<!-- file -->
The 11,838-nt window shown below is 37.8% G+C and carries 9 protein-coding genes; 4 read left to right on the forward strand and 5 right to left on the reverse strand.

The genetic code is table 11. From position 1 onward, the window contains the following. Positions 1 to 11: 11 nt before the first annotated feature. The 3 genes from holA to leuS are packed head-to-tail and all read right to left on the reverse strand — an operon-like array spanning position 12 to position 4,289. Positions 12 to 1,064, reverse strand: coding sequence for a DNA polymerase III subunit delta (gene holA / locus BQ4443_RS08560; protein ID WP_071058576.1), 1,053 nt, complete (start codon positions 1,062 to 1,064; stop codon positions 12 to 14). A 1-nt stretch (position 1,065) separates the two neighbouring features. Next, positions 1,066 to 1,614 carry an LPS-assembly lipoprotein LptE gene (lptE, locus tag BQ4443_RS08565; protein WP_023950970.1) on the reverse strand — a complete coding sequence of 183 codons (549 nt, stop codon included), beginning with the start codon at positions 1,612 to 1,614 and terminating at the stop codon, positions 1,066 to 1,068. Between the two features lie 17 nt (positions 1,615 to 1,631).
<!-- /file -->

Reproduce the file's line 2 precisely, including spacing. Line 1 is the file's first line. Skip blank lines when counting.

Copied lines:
The genetic code is table 11. From position 1 onward, the window contains the following. Positions 1 to 11: 11 nt before the first annotated feature. The 3 genes from holA to leuS are packed head-to-tail and all read right to left on the reverse strand — an operon-like array spanning position 12 to position 4,289. Positions 12 to 1,064, reverse strand: coding sequence for a DNA polymerase III subunit delta (gene holA / locus BQ4443_RS08560; protein ID WP_071058576.1), 1,053 nt, complete (start codon positions 1,062 to 1,064; stop codon positions 12 to 14). A 1-nt stretch (position 1,065) separates the two neighbouring features. Next, positions 1,066 to 1,614 carry an LPS-assembly lipoprotein LptE gene (lptE, locus tag BQ4443_RS08565; protein WP_023950970.1) on the reverse strand — a complete coding sequence of 183 codons (549 nt, stop codon included), beginning with the start codon at positions 1,612 to 1,614 and terminating at the stop codon, positions 1,066 to 1,068. Between the two features lie 17 nt (positions 1,615 to 1,631).